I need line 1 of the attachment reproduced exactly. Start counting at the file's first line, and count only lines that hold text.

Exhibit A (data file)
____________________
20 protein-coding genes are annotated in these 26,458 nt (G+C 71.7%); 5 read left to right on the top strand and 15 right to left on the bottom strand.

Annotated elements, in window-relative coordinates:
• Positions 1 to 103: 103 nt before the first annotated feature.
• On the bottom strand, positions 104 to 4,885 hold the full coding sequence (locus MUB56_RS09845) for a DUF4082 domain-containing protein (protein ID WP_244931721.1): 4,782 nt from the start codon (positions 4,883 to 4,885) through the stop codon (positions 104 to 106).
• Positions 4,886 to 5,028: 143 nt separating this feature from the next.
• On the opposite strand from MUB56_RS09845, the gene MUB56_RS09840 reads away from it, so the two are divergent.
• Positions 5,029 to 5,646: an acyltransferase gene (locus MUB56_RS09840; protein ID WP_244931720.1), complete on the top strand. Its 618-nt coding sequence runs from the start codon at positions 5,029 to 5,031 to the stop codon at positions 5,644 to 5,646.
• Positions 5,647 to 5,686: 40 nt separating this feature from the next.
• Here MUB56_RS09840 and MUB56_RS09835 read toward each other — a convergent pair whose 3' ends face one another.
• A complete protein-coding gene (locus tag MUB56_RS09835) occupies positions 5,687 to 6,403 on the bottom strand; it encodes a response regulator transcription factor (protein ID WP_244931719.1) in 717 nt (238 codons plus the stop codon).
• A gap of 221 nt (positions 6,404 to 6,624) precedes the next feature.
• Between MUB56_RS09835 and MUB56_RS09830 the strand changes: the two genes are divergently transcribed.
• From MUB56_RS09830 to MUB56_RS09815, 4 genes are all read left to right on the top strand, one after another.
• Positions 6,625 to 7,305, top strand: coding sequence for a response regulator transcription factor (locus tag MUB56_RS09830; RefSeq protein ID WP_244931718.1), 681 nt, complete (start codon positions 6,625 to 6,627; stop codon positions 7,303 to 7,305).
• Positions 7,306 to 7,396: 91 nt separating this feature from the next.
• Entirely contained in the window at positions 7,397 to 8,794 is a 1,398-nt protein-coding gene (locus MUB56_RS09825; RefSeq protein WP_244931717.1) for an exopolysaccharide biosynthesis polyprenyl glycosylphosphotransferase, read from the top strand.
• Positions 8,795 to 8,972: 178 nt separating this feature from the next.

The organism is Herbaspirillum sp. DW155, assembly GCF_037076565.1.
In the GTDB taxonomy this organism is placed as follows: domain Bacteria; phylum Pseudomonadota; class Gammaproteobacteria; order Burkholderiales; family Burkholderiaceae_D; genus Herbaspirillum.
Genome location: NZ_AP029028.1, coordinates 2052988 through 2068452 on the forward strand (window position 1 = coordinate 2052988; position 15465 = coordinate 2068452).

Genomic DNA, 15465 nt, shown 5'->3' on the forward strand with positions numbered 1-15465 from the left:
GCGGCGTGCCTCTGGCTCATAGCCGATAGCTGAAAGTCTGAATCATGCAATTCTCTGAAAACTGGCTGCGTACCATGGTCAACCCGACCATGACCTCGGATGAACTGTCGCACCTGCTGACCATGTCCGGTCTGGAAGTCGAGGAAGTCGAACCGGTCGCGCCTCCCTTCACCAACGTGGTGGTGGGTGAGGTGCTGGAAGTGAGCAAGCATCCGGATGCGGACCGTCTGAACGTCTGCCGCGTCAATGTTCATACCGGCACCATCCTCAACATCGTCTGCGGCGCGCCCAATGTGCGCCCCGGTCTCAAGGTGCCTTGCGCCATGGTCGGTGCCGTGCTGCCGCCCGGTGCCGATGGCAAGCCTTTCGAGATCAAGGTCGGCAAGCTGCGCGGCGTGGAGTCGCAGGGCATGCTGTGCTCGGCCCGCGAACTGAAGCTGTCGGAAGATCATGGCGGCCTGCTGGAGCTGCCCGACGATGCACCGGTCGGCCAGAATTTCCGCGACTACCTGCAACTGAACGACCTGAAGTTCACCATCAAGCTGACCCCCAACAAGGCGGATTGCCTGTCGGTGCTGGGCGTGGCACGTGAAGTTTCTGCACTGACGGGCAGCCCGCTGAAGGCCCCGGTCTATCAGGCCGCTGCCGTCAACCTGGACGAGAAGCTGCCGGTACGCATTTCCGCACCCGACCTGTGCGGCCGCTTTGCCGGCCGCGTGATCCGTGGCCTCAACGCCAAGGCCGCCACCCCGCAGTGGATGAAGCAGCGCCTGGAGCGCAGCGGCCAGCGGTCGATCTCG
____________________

20 protein-coding genes are annotated in these 26,458 nt (G+C 71.7%); 5 read left to right on the top strand and 15 right to left on the bottom strand.